Mechanics of Successfully Implementing a 1031 Exchange

Real estate investing success brings with it one notorious problem tax liabilities from your profits. However, by using part of the IRS tax law specifically a “Section 1031 Tax Deferred Exchange” you can legally stave off the taxman. There are a number of legal hoops that the IRS makes you jump through to complete a tax-deferred exchange. Here are the nuts and bolts of it.

A tax-deferred exchange allows us to sell a piece of investment property, buy a new property with the profit from the sale, and not owe taxes on the sale immediately. If you eventually sell the new piece of property, you would owe taxes at that time. Generally the exception lies where the property sold is traded or exchanged for “like-kind” property. The new property is seen as a continuation of the original investment, so taxes are not due at the time of the sale.

Let’s look at how one of these deals would work. Assume that you own an investment property that has gone up in value. You’d like to sell this property and then reinvest the proceeds into some other rental real estate. The difficult part of the tax deferred exchange is that the property you are going to purchase must be identified within a certain amount of time, and the transaction must close within a certain amount of time after it is identified.

You must identify exchange property in a written document signed by you, and delivered to the party assisting you with the exchange (cannot be related to you!) on or before 45 days from the date you sold the original investment property. You can identify more than one property as the replacement property.

The maximum number of replacement properties that you may identify is three properties. You also may identify any number of properties provided that the total value of these properties is not more than 200% of the value of the original property you are selling. You don’t have to close on all the properties you identify. You can name several if you’re not sure what will close, or not close, as long as the properties you actually close on meet the requirements of the exchange.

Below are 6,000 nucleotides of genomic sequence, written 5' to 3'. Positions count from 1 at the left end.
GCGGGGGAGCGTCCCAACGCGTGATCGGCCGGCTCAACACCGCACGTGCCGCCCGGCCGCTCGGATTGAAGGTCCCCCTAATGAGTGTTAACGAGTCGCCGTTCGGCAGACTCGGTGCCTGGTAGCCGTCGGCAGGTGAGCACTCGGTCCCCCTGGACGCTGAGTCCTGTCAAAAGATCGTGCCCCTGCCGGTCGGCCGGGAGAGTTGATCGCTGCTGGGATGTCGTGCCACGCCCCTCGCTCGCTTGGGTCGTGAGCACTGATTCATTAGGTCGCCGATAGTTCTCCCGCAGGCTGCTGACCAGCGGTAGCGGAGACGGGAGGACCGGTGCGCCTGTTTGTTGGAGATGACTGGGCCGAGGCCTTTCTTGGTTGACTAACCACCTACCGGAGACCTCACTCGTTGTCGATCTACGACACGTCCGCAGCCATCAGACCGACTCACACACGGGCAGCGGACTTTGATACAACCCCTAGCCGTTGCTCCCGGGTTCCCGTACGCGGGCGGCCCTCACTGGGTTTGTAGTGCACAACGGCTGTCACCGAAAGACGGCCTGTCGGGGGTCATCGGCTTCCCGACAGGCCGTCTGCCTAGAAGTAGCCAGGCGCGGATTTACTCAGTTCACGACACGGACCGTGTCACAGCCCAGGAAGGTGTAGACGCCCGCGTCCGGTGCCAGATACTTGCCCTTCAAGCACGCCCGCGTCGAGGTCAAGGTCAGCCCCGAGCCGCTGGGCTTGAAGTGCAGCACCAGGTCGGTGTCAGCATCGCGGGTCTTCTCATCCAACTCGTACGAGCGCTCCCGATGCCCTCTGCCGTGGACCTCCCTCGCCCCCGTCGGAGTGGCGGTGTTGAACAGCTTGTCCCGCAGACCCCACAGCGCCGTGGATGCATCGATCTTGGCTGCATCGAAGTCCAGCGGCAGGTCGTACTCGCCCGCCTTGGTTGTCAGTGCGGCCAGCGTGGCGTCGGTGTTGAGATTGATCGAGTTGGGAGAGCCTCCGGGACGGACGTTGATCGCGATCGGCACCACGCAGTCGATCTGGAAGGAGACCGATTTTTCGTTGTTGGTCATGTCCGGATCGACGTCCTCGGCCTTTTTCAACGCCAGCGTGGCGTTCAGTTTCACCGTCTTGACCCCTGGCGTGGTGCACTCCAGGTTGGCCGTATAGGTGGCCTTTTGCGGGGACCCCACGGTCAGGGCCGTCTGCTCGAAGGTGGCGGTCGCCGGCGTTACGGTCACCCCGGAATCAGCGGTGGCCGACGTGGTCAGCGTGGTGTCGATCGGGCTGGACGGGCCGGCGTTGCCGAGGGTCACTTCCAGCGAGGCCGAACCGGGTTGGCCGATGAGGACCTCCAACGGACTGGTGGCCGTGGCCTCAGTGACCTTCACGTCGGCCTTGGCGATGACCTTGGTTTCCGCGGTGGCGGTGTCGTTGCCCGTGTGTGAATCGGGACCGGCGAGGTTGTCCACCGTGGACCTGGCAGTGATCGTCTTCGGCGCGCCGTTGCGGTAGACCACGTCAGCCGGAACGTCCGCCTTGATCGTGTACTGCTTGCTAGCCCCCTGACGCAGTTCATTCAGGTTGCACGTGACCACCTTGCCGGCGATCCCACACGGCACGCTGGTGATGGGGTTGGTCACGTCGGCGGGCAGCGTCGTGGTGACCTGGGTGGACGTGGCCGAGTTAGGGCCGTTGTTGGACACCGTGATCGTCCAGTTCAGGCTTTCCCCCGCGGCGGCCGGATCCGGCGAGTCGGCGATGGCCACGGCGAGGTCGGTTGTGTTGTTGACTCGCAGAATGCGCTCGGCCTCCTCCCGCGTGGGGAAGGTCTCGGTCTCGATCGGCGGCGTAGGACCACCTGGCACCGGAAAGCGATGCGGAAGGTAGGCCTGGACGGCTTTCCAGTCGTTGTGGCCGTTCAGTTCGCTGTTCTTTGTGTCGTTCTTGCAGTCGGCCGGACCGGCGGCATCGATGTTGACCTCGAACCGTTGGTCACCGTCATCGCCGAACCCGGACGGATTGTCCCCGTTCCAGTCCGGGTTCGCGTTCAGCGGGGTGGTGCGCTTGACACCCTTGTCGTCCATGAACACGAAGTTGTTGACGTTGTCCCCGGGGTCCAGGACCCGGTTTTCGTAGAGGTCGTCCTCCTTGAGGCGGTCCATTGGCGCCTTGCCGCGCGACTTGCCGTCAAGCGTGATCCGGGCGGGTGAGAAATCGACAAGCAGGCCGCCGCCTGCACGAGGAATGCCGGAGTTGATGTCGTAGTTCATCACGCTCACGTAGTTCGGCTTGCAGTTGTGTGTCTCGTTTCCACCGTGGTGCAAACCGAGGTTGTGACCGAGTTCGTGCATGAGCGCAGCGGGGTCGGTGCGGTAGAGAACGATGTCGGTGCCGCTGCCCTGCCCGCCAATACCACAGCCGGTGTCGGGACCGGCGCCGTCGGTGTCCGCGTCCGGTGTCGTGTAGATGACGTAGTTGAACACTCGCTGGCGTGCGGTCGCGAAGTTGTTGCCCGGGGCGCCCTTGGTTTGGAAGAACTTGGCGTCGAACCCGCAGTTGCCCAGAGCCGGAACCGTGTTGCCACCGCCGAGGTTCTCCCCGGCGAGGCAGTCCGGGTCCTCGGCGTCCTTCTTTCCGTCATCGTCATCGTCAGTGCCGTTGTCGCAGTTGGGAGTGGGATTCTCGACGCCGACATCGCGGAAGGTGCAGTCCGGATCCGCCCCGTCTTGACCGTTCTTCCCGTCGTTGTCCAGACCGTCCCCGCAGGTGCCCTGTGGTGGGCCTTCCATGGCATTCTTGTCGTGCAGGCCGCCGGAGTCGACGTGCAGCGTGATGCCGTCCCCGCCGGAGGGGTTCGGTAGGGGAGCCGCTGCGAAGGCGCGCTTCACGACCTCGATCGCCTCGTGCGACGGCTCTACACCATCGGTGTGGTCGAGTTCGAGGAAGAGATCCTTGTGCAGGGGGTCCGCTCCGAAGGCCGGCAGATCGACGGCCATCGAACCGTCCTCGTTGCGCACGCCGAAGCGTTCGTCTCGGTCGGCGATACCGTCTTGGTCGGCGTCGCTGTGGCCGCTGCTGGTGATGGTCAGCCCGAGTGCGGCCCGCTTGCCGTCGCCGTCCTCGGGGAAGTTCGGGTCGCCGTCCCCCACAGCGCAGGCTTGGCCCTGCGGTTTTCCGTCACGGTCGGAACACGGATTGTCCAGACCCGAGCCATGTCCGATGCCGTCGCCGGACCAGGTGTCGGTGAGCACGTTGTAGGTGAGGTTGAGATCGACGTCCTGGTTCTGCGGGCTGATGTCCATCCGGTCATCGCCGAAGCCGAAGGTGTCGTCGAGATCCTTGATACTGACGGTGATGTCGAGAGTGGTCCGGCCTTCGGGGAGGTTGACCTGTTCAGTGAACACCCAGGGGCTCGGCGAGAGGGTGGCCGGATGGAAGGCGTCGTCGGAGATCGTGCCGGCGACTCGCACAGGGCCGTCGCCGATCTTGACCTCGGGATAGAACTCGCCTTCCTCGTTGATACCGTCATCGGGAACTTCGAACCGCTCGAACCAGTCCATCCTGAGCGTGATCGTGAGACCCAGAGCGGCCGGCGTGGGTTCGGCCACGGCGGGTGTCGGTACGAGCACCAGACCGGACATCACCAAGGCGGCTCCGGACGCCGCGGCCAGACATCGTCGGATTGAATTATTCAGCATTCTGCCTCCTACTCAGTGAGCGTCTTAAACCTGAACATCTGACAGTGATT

Once you have identified the exchange properties, you have up to 180 days to complete an exchange, but the period may be shorter. You have 180 days after the date you transferred the property you are relinquishing or after the due date of your IRS tax return (including extensions) for the year in which you made the transfer. For multiple property transfers, the 45-day identification period and the 180-day exchange period are determined by the earliest date a property is transferred.

One major item to be aware of is “Boot”. Boot is defined as any money or any type of property of unlike kind (example, a car received as part of down payment). You will be taxed on this boot regardless of whether or not you carry out the exchange correctly. You will want your exchange company, or attorney to examine your transaction closely to make sure you don’t receive anything that could count as boot. Special rules apply for exchanging property with assumed mortgages.

When you get ready to do a tax-deferred exchange, you will need the services of a qualified CPA or Attorney.
You will need to search out a good intermediary. There are dozens of companies many national in scope that facilitate 1031 Exchanges. Many CPAs and Attorneys can also act as the “disinterested party.”

The tax-deferred exchange is a great way to maximize your wealth. By keeping your investments growing without immediately paying taxes, you can do wonders for your net-worth. Keep your money working for you.